On Quitting Boys (And Taking Back My Heart)

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Published in print for Lʼété  magazine issue 001, created by  Heather Taylor-Singh. ​Illustration by Grace Mazzucchi (@gracemazh)

There’s a calendar taped to my wall with the days marked off in pink highlighter. Each day is a day lived without any kind of romantic intimacy to fill the hole where my heart should be. My indefinite refrain from dating is best described as a break, like when you stop to catch your breath mid-run. It’s a breath of air that I desperately need after nearly two years of being in relationships. Two serious relationships, and multiple occasions of being in love and several date scenarios. At least 13 different guys. It didn’t once seem weird to me until now that I was never alone because I didn’t want to be. Being a serious romantic, I’ve always liked the concept of dating and pursued most opportunities for it regardless of the pain that it sometimes caused me. Only recently has so much heartbreak piled up that it’s starting to seem detrimental.

In the past three months especially I’ve started to forget what It was like to be by myself and was increasingly afraid of what would happen if I were again. If I love myself as much as any of those boys, I might be able to recall a time before them when I was single and just as happy, but I don’t. I can’t remember what ‘before’ felt like at all, as if I gave away those parts of myself and never got them back. Bring about the calendar and pink highlighter. While I’m writing this, I’m 28 days into my boy detox. I tried to initiate it a couple weeks before but couldn’t bring myself to say no when someone actually wanted me. That’s the part I was missing, the ability to say no. I realize now that choosing to be alone is something I have to be able to do before I can enter another relationship. From here on I can’t even blink at a guy until I’m able to really love myself the way I want other people to.

​Rewind two years- A boy that I’d had a crush on for months asked me out and suddenly everything that I wanted from high school was possible. My world revolved around the idea of love and having a high school boyfriend was at the top of the list. That summer we spoke on the phone every night before bed. Tuesdays became my favourite day of the week because I got to go to his soccer games with his family. Those nights held a certain magic for me, a feeling that I’ve only ever felt when I was getting attention from a guy. I went on a two-week family vacation in August, and the Sunday night after I returned home he called to break up with me. My reaction will come off as dramatic, because well, it was. I cried until I couldn’t breathe, the same way I do every time a guy breaks up with me. Which suggests something beyond the dramatic; that I wasn’t content with myself whatsoever.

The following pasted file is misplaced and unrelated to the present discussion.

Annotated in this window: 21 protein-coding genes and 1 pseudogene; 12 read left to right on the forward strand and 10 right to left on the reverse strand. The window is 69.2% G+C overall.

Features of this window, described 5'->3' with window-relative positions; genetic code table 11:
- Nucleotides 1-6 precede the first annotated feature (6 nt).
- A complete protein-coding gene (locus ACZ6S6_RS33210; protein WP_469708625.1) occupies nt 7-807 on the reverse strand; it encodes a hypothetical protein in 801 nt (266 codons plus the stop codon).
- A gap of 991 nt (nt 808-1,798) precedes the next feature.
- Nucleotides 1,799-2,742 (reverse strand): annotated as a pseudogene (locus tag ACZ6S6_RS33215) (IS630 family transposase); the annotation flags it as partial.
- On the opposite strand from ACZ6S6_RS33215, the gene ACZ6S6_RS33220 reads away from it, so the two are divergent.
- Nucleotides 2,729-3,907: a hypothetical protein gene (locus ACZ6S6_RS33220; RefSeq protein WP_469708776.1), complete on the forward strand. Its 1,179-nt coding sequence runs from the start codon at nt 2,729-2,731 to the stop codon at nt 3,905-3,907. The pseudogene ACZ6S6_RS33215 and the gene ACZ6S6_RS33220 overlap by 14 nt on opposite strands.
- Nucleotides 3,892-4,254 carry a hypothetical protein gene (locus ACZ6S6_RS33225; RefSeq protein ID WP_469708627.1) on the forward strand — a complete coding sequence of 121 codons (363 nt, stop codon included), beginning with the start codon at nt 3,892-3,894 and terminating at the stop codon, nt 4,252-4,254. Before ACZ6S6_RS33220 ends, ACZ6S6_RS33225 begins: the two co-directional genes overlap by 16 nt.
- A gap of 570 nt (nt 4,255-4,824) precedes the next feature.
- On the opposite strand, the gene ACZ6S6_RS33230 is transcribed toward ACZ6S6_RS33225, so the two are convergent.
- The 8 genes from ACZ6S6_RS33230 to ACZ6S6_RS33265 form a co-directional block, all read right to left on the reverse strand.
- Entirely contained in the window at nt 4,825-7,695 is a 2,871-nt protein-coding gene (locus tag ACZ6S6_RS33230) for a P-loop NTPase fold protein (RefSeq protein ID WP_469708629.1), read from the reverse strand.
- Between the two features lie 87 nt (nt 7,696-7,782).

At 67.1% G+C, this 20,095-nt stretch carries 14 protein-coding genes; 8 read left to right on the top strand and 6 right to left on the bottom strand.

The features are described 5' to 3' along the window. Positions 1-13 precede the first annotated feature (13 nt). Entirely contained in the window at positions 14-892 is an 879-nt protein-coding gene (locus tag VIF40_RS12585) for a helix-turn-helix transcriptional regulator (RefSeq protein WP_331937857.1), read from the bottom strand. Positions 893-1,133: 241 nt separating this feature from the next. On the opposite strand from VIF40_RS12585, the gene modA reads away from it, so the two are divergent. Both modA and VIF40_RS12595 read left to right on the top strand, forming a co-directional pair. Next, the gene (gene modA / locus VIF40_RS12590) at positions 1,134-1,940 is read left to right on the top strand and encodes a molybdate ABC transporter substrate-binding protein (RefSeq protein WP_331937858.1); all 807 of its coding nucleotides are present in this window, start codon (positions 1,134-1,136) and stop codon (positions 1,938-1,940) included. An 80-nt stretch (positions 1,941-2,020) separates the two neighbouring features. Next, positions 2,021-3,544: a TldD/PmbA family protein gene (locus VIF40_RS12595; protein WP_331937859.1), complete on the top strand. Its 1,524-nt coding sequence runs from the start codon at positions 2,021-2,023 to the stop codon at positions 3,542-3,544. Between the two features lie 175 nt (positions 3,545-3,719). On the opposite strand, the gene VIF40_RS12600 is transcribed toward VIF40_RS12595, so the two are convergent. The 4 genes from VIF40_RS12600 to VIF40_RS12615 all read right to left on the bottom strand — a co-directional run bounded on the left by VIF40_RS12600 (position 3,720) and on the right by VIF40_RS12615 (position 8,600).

I imagine it like this: my heart is weak and damaged because I don’t take care of it. I don’t fight hard enough to keep it, so it’s easy for other people to get a hold of.  Each time that I extend myself to a boy, he cuts off a little chunk of my heart. And then he leaves me and I feel increasingly empty. But I don’t care enough to fight to get my heart back so I move on to the next boy, hoping he’ll give me a piece of his heart instead. He doesn’t. He just cuts off another chunk of mine, leaving me even emptier than the last time.